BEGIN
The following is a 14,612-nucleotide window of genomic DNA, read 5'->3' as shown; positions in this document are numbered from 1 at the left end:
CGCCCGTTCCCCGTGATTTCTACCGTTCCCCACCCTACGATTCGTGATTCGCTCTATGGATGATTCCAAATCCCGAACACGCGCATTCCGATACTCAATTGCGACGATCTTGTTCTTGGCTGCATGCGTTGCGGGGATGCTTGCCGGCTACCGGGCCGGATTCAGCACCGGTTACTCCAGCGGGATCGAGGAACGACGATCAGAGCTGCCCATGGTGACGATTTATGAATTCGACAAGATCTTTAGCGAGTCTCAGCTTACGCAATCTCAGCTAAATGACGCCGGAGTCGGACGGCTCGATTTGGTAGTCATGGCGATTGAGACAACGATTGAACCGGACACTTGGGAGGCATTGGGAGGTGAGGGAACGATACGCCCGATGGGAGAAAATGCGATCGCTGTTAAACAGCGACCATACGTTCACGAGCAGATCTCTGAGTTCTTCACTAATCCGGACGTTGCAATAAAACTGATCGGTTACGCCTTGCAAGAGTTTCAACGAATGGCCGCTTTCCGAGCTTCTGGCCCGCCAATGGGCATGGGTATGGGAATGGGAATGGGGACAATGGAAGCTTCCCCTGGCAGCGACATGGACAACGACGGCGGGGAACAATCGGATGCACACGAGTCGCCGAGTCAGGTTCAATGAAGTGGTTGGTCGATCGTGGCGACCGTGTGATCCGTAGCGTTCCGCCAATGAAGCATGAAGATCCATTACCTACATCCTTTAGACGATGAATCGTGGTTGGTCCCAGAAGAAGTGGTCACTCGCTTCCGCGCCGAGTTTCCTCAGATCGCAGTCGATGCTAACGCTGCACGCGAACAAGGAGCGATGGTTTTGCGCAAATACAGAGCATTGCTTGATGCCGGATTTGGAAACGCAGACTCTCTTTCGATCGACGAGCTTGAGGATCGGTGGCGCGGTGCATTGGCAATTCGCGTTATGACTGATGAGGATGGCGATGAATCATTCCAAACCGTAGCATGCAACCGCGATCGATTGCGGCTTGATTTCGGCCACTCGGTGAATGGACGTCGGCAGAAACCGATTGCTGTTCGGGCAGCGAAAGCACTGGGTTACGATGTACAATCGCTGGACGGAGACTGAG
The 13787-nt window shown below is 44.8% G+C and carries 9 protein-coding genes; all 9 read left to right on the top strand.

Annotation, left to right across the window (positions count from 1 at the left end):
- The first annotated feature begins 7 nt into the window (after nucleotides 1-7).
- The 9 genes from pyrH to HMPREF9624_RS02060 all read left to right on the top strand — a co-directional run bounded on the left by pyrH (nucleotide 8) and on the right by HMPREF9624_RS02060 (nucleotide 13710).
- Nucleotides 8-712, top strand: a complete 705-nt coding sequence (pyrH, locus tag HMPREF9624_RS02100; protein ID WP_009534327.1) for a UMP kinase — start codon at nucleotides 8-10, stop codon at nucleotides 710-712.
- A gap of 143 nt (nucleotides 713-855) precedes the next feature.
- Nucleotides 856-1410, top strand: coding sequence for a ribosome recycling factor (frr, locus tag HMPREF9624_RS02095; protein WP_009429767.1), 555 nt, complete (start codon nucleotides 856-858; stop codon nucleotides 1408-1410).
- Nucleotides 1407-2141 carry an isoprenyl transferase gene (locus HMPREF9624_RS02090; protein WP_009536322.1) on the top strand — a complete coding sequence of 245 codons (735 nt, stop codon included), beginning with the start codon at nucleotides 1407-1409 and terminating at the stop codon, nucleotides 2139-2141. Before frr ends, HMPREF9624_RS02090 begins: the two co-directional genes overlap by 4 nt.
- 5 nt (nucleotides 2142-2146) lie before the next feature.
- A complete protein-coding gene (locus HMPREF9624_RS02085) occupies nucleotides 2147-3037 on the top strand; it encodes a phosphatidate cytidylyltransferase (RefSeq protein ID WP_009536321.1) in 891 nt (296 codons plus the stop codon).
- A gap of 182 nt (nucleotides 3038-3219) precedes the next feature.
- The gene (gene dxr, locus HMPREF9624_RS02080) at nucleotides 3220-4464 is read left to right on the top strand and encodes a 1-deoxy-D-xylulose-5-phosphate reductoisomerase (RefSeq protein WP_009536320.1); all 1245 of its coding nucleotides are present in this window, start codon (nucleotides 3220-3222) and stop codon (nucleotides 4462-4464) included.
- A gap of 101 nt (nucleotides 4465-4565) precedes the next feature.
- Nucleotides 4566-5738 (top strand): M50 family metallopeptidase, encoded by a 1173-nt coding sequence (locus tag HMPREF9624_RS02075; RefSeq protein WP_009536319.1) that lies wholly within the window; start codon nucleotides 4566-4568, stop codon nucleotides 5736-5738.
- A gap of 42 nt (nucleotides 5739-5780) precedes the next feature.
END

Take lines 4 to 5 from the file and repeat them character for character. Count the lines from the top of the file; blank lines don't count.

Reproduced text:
Annotation, left to right across the window (positions count from 1 at the left end):
- The first annotated feature begins 7 nt into the window (after nucleotides 1-7).